This article may be expanded with text translated from the corresponding article in German. (February 2009) Click [show] for important translation instructions.
Radolfzell am Bodensee is a town in Germany at the western end of Lake Constance approximately 18 km northwest of Konstanz. It is the third largest town, after Constance and Singen, in the district of Konstanz, in Baden-Württemberg.
|Coordinates: 47°44′N 8°58′E / 47.733°N 8.967°ECoordinates: 47°44′N 8°58′E / 47.733°N 8.967°E|
|• Lord mayor (2021–29)||Simon Gröger (Ind.)|
|• Total||58.58 km2 (22.62 sq mi)|
|Elevation||398 m (1,306 ft)|
|• Density||540/km2 (1,400/sq mi)|
|Time zone||UTC+01:00 (CET)|
|• Summer (DST)||UTC+02:00 (CEST)|
Radolfzell is a well-known health care town (Mettnau) and an important railway junction of the High Rhine Railway and the Hegau-Ablach Valley Railway (leading to the Stahringen–Friedrichshafen railway). In 1990 Radolfzell was named the Federal Environment Capital City of Germany.
This town developed out of a monastery founded in 826 AD as a "cell" under Bishop Radolf of Verona. The town belonged to the Abbey of Reichenau, then to the house of Habsburg for a long time, and for 40 years was a Free Imperial City. In the centre is the gothic Cathedral of our Dear Lady, dating from the 15th century and decorated in the baroque style in the 18th. One particularly beautiful feature is the Rosary altar by the Zürn brothers and the Master of the House's Altar (1750) which contains the relics of the local Radolfzell saints Theopont, Senesius and Zeno. The "Hausherrenfest" is celebrated in their honour every year on the third Sunday in July, and the next day a famous Water Procession is held, as it has been every year since 1797. The citizens of the nearby village of Moos make a pilgrimage to Radolfzell in picturesquely decorated boats to fulfil an ancient oath. Also, there is the Austrian mansion in the market square, built in stages from the 17th to the 19th century, the knightly hall dating from 1626, and various historical patrician houses.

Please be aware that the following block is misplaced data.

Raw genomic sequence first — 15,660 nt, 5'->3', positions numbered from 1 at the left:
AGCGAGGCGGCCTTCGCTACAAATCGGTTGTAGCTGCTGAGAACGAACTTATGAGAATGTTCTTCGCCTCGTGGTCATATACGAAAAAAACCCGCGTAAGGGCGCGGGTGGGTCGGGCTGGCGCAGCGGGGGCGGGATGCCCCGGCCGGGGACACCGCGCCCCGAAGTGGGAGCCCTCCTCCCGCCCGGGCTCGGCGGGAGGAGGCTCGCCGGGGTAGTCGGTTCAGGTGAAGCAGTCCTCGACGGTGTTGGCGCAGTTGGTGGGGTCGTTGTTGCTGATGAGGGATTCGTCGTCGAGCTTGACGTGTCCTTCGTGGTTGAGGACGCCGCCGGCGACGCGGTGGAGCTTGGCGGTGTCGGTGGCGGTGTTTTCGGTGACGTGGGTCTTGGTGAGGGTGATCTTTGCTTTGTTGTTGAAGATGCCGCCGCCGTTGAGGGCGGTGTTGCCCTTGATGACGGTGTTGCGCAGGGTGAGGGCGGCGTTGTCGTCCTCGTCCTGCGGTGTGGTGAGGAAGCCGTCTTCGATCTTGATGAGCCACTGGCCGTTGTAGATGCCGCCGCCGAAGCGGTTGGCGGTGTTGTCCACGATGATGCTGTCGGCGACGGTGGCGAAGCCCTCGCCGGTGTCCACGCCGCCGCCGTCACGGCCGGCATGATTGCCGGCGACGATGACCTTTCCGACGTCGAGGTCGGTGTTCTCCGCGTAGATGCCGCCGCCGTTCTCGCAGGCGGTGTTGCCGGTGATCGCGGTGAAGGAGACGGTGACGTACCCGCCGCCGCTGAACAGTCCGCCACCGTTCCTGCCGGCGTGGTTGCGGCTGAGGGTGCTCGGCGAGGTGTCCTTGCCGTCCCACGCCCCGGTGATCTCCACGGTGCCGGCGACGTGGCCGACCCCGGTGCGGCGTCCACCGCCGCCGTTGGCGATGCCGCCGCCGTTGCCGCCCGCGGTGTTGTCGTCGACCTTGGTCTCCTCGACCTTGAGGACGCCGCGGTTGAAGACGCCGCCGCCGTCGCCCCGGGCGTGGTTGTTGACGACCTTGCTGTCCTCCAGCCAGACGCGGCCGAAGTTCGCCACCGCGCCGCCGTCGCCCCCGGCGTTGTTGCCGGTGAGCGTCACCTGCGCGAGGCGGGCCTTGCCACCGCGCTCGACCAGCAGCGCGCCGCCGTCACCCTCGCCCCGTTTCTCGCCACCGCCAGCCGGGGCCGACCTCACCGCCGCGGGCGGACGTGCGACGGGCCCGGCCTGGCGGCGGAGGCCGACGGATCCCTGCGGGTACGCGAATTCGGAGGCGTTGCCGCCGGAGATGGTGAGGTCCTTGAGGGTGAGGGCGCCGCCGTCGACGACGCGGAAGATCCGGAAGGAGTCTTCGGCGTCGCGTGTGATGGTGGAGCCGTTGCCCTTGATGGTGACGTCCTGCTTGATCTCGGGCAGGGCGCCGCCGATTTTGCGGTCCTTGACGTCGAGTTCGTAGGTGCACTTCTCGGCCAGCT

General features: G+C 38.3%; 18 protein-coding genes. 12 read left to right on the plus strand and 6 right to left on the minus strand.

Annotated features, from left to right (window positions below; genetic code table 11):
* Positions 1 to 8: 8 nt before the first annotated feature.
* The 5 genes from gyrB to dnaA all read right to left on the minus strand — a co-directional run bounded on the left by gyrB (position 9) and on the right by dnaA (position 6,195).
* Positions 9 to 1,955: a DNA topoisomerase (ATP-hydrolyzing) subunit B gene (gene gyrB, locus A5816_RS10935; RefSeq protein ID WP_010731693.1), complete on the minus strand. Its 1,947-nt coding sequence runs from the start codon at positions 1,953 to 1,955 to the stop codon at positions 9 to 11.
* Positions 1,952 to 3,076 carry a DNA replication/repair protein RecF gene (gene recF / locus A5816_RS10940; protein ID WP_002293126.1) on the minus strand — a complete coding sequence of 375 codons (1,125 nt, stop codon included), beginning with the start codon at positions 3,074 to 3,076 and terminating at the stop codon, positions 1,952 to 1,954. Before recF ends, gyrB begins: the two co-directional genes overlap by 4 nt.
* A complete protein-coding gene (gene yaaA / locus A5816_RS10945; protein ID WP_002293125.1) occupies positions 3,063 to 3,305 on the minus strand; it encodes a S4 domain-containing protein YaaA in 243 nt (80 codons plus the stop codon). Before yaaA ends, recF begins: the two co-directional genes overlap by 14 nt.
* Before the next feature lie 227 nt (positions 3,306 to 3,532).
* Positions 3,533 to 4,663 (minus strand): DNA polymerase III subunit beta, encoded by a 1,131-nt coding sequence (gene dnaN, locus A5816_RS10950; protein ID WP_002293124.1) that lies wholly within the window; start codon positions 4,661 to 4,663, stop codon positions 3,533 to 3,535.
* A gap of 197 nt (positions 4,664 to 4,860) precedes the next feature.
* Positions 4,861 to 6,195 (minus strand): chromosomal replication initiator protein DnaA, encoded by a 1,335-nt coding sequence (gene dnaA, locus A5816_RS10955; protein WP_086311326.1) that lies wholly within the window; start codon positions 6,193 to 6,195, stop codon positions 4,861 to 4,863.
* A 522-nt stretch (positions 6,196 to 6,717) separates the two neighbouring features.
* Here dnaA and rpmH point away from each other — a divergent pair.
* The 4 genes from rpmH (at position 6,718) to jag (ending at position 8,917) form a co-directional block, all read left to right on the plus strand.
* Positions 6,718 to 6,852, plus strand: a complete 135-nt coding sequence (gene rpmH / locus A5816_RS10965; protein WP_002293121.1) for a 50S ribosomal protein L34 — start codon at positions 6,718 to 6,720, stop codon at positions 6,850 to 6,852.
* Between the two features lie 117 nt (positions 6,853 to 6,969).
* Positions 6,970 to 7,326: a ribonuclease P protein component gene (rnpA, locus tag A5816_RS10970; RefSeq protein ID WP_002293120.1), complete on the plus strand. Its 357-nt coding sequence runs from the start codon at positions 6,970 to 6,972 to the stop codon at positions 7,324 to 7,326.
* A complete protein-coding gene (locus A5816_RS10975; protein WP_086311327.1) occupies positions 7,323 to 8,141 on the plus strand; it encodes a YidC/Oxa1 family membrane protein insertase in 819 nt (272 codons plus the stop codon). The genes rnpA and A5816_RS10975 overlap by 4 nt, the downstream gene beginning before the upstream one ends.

Radolfzell was the birthplace of the cartographer Martin Waldseemüller's mother.
(Lord Mayor[further explanation needed] since 1975)
- Before 1700 Baltasar Feldkirch
- 1793–1808: Anton Leibes
- 1808–1814: Josef Hermanuz
- 1815–1816: Max Frey
- 1817–1822: Peter Mayer
- 1823–1825: Josef Grüner
- 1825–1838: Anton Spachholz
- 1838–1851: Johann Baptist Mohr
- 1851–1852: Josef Spachholz
- 1852–1864: Johann Häusler
- 1864–1865: Johann Drescher
- 1866–1867: Dominik Noppel
- 1867–1880: Josef Anton Vogt
- 1880–1891: Konstantin Noppel
- 1891–1894: August Sommer
- 1894–1902: Franz Mattes
- 1902–1911: Heinrich Riedlinger
- 1911–1934: Otto Blesch
- 1934–1935: Eugen Speer
- 1935–1942: Josef Jöhle
- 1942–1945: August Kratt, temp assistant
- 1945: Otto Blesch
- 1945–1955: Wilhelm Gohl
- 1955–1968: Hermann Albrecht
- 1968–1976: Fritz Riester
- 1976–2000: Günter Neurohr (1935-2011)
- 2000–2013: Jörg Schmidt, (born 1960)
- 2013–2021: Martin Staab (born 1964)
- 2021– : Simon Gröger
Twin towns – sister citiesEdit
- Marcus Teggingeri (1540–1600), Roman Catholic prelate
- Joseph Victor von Scheffel (1826–1886) poet and novelist, retired in Radolfzell.
- Emil Joseph Diemer (1908–1990), chess player
- Wolfgang Ruf (born 1941), musicologist and academic
- Werner Bodendorff (born 1958), musicologist and writer
- Josef Eichkorn (born 1956), football coach
- Jörg Baberowski (born 1961), historian
- Patrick Baur (born 1965), tennis player
- Sabine Auer (born 1966), tennis player
- Pit Beirer (born 1972), motocross rider
- Markus Knackmuß (born 1974), footballer
- Kristof Wilke (born 1985), belt rower
- Anna-Lena Forster (born 1995), para-alpine skier
- ^ Bürgermeisterwahl 2021, Staatsanzeiger, accessed 3 February 2022.
- ^ "Bevölkerung nach Nationalität und Geschlecht am 31. Dezember 2021" [Population by nationality and sex as of December 31, 2021] (CSV) (in German). Statistisches Landesamt Baden-Württemberg. June 2022.
- ^ "Partnerstädte". radolfzell.de (in German). Radolfzell am Bodensee. Retrieved 2021-03-05.
- ^ Encyclopædia Britannica. Vol. 24 (11th ed.). 1911. pp. 315–316. .